# $Dim(W_{1}\cap W_{2}\cap W_{3})$, for given $9$ dimension sub spaces $W_{1},W_{2}$ and $W_{3}$ of $\mathbb{R}^{10}.$

Let $W_{1},W_{2}$ and $W_{3}$ be three distict subspaces of $\mathbb{R}^{10}$ such that each of $W_{i}$ has dimension $9.$ Let $W=W_{1}\cap W_{2}\cap W_{3}.$ Then we can conclude that

$1.$ $W$ may not a subspace of $\mathbb{R}^{10}.$

$2.$ $dim(W)\leq8.$

$3.$ $dim(W)\geq7.$

$4.$ $dim(W)\leq3.$

It is obvious option first and fourth are not true. But to handle option second and third. Please help.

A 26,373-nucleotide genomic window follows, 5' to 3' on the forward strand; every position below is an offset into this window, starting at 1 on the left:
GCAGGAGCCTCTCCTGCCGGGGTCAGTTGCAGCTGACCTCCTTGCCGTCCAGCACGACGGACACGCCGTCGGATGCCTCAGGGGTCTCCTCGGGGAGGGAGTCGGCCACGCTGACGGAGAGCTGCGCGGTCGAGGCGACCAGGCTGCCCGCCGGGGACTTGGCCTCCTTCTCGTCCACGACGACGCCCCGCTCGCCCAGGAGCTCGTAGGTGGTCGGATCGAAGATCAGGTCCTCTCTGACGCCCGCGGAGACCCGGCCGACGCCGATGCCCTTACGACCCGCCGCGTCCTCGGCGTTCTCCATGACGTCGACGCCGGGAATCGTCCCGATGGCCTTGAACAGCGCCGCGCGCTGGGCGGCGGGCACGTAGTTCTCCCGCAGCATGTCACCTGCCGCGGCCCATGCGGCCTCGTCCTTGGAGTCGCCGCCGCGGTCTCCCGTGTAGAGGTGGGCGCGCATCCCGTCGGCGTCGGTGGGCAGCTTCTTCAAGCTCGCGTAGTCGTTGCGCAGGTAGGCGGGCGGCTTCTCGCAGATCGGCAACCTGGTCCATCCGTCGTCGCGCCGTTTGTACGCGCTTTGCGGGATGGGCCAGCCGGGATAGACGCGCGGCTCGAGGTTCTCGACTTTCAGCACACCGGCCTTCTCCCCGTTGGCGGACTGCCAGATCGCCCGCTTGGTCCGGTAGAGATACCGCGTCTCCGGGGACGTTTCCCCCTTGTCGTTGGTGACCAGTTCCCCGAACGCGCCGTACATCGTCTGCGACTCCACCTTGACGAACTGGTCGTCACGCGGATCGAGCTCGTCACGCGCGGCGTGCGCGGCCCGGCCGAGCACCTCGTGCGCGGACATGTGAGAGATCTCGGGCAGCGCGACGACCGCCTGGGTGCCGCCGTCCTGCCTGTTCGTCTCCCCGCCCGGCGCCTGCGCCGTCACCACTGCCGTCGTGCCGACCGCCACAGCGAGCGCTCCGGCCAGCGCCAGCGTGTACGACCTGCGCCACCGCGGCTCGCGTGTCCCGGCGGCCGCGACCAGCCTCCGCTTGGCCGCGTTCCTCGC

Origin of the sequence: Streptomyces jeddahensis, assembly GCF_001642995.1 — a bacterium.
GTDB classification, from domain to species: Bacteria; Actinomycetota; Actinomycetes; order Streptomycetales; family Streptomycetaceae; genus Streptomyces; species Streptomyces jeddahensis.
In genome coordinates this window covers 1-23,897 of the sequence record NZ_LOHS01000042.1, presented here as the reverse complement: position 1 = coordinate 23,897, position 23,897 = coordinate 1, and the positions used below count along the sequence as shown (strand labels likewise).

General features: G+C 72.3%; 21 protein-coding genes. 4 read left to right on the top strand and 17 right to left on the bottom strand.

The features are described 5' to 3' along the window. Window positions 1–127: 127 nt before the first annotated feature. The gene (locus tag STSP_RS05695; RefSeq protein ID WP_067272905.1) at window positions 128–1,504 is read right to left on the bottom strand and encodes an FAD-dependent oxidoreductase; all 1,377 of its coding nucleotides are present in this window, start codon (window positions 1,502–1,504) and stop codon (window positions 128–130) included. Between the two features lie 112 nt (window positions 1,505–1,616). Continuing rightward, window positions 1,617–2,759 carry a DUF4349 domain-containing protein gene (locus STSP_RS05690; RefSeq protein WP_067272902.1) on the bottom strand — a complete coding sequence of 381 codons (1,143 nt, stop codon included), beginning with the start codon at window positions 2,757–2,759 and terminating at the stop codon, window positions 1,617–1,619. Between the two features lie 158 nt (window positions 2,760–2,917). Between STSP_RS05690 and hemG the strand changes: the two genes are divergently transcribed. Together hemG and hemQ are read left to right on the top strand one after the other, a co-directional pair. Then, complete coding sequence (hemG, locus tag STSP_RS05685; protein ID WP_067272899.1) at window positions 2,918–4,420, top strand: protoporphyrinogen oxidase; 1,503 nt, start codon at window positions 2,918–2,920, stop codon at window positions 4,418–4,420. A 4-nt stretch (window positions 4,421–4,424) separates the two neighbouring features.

The only way $\dim W \ge 9$ can happen is if $W_1=W_2=W_3$, but this contradicts distinctness of the $W_i$. So #2 need not be true.
Using the identity $\dim(U+V)=\dim(U)+\dim(V)-\dim(U \cap V)$ for two subspaces (note: this does not generalize à la inclusion-exclusion to more than two subspaces!) we have $$10=\dim(\mathbb{R}^{10})=\dim(W_1+W_2)=9+9-\dim(W_1 \cap W_2)$$ so $\dim(W_1 \cap W_2)=8$, where we use distinctness of $W_1$ and $W_2$ to conclude $W_1+W_2=\mathbb{R}^{10}$.
Applying it again gives $$10 \ge \dim((W_1 \cap W_2) + W_3) = 8 + 9 - \dim(W_1 \cap W_2 \cap W_3)$$ which proves #3 is true.
• my be distinct with dim as $9.$ – neelkanth Dec 20 '16 at 11:03
• it says that dimension $\leq 8$ – user464147 Jun 13 '19 at 7:52